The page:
LASIK Surgery - What To Expect During Surgery
LASIK surgery isn't scary, when you know what to expect from your surgeon. Typically the LASIK procedure is performed while a patient is still awake. While this sounds scary, it really isn't.
Most surgeons provide patients with a pre-operative sedative to help them relax. An example is Valium. Your doctor will also provide anesthetic eye drops before conducting surgery. All of this helps improve your comfort and ease during the procedure.
Two Steps During LASIK Procedure
The actual procedure involves two main steps. First, the doctor will use a microkeratome or femtosecond laser microkeratome (if the patient is receiving IntraLASIK procedure) to create a layer or flap of corneal tissue.
During this first phase, you may feel a bit uncomfortable as the surgeon pulls back the thin flap created to access the cornea. Other than this, you'll likely notice little pain or discomfort for the duration of surgery.
The next main step involves using an excimer laser to reshape and form the stroma of the cornea. The laser used vaporizes tissue in a safe way so the healthy tissue surrounding the stroma isn't disturbed unnecessarily, and the cornea can be formed and shaped correctly. If you were to peer in while your doctor conducted surgery you'd notice the layers removed by your surgeon are extremely thin… almost too thin to see!
Typically once the surgeon lifts the corneal flap you'll find your vision a bit blurry. This is natural as your cornea is being shaped and altered. During this time you'll probably be able to detect the light coming from the laser. This may be a bit disorienting, but you shouldn't experience any true pain or discomfort. The more prepared you are for these sensations, the more relaxed you'll be when they occur.
While performing surgery, most surgeons use computer systems to track their patient's progress and eye position. This helps ensure precise shaping and placement of the flap and cornea lens. Once the surgeon has actually reshaped the cornea, they'll replace the thin flap they created to help promote faster and safer healing. This flap serves as sort of a temporary band aide following surgery.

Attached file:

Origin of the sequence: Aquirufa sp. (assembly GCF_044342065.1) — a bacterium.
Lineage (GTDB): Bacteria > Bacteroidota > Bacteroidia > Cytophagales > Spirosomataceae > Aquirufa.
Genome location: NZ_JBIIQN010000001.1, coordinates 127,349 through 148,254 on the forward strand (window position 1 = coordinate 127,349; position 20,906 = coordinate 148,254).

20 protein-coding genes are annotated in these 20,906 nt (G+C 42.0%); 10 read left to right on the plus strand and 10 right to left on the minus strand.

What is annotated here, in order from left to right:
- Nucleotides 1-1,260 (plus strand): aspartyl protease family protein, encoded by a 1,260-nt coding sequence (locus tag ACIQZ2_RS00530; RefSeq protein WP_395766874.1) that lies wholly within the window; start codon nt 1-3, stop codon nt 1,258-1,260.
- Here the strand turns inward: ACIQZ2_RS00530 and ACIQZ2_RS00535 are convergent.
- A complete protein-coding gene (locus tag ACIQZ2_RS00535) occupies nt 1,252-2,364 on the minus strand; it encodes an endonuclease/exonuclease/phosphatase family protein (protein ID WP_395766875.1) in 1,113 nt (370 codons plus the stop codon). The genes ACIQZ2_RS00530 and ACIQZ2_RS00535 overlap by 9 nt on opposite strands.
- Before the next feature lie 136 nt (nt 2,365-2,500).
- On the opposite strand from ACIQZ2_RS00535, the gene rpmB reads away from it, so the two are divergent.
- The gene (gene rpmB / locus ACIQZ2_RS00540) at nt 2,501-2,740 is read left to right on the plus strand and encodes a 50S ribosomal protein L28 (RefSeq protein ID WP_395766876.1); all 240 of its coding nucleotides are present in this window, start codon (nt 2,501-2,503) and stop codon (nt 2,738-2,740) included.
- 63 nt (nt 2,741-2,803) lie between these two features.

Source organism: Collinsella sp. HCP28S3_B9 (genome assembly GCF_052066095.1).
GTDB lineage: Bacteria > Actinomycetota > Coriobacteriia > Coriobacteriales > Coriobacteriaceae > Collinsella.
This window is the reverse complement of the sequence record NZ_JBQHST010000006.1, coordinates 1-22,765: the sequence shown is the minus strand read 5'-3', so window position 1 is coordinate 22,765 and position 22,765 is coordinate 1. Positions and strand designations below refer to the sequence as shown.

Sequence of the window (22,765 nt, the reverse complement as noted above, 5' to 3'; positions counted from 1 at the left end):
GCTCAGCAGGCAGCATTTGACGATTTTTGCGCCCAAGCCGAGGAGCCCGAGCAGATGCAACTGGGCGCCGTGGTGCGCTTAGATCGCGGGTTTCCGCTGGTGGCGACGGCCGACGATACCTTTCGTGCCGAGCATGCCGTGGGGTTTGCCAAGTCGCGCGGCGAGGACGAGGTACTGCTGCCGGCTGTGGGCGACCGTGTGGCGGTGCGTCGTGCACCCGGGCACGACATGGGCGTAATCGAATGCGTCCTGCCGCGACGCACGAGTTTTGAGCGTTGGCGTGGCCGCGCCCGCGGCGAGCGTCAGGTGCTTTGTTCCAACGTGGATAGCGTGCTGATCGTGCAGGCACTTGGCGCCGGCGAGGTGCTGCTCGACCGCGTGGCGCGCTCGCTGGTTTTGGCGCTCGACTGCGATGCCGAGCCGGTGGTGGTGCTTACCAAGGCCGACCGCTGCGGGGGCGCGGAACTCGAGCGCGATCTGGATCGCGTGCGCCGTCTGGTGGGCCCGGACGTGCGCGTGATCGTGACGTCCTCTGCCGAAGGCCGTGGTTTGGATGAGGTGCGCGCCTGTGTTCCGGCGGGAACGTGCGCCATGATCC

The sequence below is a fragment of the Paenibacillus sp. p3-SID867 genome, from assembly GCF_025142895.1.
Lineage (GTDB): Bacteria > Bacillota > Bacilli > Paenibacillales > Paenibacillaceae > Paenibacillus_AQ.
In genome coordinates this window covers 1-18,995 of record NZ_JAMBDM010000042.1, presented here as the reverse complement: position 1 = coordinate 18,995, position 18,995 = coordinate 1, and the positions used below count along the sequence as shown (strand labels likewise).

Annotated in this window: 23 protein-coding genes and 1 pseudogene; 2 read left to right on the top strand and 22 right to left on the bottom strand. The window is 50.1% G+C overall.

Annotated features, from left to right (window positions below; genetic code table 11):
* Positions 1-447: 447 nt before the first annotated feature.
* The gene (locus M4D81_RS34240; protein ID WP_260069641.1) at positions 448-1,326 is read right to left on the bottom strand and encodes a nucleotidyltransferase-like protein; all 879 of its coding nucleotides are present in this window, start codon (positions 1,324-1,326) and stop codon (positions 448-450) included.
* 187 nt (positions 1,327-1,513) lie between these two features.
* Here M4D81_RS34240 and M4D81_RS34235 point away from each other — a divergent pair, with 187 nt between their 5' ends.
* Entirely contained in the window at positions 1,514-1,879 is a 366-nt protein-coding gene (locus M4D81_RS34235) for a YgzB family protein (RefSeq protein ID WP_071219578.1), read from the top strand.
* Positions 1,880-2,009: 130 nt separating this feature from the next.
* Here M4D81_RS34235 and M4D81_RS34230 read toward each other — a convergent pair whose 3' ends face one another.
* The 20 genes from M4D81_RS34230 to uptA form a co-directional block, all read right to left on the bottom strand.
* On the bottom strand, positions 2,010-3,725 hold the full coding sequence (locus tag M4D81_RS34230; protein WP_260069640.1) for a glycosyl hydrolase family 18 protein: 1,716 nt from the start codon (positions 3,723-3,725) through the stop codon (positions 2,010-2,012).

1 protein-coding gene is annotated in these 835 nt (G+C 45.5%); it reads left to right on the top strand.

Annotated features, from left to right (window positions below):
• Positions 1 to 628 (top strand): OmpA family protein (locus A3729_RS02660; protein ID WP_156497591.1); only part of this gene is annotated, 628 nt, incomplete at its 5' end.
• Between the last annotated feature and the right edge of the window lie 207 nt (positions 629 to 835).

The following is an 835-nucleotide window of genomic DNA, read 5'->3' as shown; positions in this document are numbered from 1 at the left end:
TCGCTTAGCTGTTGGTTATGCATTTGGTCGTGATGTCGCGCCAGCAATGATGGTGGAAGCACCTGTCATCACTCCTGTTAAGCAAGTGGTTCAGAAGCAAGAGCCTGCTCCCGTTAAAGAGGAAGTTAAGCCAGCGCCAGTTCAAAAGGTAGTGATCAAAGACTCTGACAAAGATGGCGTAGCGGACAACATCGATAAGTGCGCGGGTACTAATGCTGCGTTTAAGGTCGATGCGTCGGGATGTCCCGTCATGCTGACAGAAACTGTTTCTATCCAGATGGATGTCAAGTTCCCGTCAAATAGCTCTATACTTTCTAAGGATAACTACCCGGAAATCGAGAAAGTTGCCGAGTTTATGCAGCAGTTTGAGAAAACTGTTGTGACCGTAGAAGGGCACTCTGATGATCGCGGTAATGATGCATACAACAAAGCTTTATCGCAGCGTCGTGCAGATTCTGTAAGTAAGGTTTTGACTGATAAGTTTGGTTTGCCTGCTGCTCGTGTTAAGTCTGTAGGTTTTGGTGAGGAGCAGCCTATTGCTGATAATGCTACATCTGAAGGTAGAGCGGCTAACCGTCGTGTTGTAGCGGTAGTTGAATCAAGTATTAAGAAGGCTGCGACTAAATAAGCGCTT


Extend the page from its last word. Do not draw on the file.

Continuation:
Benefits of LASIK Surgery
LASIK provides most patients the opportunity to see better than they have their entire lives without additional vision correction. All this for a short period of disorientation or discomfort. The recovery time is very brief and the pain associated with surgery most times minimal. Most patients will also experience few complications if screened properly before surgery… but since there are complications, it's best to discuss them.
Some complications may result from surgery. Some patients for example may experience higher-order aberrations following surgery. These are slight visual disturbances a doctor may not pick up on during a run-of-the-mill eye exam. Some controversy exists about the effects of LASIK on higher order aberrations; many doctors are not yet clear the exact impact lasik procedures have on these, whether improving them or making them worse.
Still others suggest another visual disturbance, spherical aberration, may result from the actual Lasik or PRK procedures. Still, there are new technologies providing surgeons more and more ability to correct just as much as necessary and adjust for the tendency to under or overcorrect, thereby virtually eliminating this problem.
Early complications may include development of DLK or diffuse lamellar keratitis, though this condition typically resolves on treatment. Without treatment however, it can cause permanent vision loss, so always go to follow up exams. Post infection problems occur in roughly 1% or less of patients following surgery. More commonly reported side effects include dry eye or glare produced from surgery. Fortunately doctors can use newer equipment in some cases to also address this problem, commonly associated with individuals with pupils larger than average.
Most patients despite the potential complications report they are more than satisfied with the results of their surgery. Talk with your eye doctor to find out whether you are a good candidate for LASIK today.
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